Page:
What is the major conflict and what creates it?
There are actually two major conflicts in Jack Finney's short story, "Contents of the Dead Man's Pockets." In the story, Tom Benecke is a hard-working professional who spends most of his spare time working on a new idea for marketing grocery store products. When his wife, Clare, closes a door, a piece of paper flies out the open window to the ledge below--eleven stories above Lexinton Avenue. The paper contains all of his notes for his valued project. Therein the conflict arises: Does Tom risk his life to retrieve his work? It is a case of man vs. the environment, braving the wind, cold and fear of height.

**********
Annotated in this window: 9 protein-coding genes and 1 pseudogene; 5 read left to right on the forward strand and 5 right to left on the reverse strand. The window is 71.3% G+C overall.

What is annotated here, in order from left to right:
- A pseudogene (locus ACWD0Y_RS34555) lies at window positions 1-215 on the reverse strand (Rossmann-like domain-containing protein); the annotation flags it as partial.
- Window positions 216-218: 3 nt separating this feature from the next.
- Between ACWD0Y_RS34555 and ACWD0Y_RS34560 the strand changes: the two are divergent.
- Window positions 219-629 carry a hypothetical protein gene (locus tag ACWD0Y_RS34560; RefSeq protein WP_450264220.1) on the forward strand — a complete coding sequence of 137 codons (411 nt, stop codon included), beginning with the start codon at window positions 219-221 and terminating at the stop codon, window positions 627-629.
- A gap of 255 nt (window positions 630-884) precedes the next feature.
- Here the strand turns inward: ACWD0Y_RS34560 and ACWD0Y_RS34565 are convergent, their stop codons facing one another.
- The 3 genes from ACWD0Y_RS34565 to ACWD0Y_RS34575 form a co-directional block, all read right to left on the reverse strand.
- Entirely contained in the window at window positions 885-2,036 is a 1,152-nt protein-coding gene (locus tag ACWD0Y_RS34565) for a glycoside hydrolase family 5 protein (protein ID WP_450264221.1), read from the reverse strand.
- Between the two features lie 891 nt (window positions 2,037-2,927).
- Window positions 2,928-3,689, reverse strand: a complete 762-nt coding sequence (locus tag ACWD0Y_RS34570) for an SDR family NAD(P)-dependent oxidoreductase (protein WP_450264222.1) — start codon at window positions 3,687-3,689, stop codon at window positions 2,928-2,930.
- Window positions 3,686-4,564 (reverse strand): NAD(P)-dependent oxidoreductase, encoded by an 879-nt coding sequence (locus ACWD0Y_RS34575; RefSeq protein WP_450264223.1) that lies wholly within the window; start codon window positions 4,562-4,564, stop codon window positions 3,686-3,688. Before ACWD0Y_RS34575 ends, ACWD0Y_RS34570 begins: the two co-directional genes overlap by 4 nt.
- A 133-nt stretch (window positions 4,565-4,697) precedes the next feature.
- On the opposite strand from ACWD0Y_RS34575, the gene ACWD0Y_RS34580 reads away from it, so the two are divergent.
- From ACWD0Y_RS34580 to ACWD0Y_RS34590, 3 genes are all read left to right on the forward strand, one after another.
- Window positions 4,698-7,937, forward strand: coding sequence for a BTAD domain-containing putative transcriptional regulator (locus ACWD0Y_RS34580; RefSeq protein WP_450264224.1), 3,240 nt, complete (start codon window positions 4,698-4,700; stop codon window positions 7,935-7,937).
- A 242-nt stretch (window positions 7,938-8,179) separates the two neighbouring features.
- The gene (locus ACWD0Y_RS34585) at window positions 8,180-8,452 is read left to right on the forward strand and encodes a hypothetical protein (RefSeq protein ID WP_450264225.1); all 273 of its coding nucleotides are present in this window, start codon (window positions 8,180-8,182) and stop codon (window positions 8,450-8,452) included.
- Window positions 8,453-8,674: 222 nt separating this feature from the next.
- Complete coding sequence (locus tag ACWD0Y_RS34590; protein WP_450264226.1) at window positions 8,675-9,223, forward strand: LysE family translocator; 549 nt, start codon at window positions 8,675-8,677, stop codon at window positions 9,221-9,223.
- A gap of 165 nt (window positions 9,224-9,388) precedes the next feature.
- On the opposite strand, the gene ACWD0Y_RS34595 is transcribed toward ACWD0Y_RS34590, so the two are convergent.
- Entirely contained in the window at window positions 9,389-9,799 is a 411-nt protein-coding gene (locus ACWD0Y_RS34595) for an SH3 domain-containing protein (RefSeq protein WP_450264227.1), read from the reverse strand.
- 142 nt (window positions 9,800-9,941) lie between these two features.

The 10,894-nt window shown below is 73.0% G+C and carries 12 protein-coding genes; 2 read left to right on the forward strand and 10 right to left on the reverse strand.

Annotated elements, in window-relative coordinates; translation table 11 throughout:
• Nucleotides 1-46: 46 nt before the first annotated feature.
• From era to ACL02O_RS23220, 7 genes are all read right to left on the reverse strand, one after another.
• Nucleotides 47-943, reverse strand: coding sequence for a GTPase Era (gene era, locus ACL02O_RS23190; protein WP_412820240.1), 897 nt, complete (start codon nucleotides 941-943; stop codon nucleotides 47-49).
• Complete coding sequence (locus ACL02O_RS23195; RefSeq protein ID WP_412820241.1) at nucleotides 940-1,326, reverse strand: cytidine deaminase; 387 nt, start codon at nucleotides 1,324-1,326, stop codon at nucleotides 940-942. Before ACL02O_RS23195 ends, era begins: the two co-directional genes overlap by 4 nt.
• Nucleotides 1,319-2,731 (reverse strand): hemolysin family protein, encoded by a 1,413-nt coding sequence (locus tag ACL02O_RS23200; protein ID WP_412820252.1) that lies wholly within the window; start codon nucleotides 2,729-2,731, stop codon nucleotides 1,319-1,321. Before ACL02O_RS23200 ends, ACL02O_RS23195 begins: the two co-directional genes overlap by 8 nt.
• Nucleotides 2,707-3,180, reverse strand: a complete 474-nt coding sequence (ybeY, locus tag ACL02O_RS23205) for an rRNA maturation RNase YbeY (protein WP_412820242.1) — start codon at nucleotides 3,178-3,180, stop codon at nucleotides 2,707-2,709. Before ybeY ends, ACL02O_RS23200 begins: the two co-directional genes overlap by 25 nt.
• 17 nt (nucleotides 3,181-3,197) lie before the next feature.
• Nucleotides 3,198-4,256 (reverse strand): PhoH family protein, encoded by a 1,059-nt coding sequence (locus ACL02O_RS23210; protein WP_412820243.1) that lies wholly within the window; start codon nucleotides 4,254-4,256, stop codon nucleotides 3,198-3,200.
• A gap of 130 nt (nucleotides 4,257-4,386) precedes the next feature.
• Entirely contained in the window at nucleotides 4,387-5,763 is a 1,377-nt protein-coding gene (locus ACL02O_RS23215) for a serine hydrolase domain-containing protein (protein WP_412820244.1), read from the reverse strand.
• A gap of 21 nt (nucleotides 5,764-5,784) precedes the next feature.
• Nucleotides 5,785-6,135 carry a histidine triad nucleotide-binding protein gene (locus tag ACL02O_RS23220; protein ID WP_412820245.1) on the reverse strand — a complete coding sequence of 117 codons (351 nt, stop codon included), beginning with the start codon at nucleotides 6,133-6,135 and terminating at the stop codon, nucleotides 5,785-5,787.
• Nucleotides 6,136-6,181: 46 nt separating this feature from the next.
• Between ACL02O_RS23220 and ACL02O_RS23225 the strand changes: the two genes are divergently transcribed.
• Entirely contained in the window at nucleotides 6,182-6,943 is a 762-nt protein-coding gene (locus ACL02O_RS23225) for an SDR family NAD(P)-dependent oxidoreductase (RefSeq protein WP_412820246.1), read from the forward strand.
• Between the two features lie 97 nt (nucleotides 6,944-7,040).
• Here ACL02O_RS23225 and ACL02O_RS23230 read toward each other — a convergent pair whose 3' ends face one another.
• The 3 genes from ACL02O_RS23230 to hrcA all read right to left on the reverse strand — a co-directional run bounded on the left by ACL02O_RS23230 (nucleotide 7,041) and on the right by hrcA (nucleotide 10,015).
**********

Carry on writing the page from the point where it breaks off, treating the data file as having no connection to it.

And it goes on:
After Tom retrieves the paper, a second conflict emerges. Tom is frozen in fear after looking down below, and the return to his open window becomes a challenge of man vs. the inner man. Will he be able to overcome his own fears to safely return to his apartment? When he finally succeeds in reaching the window, he finds it is now closed, and he has no luck in breaking it or signaling for help. He eventually must choose between one, last, hardy fist-punching blow to the glass: He will either break it and save his life or the imbalance caused by the blow will tumble him to his death below.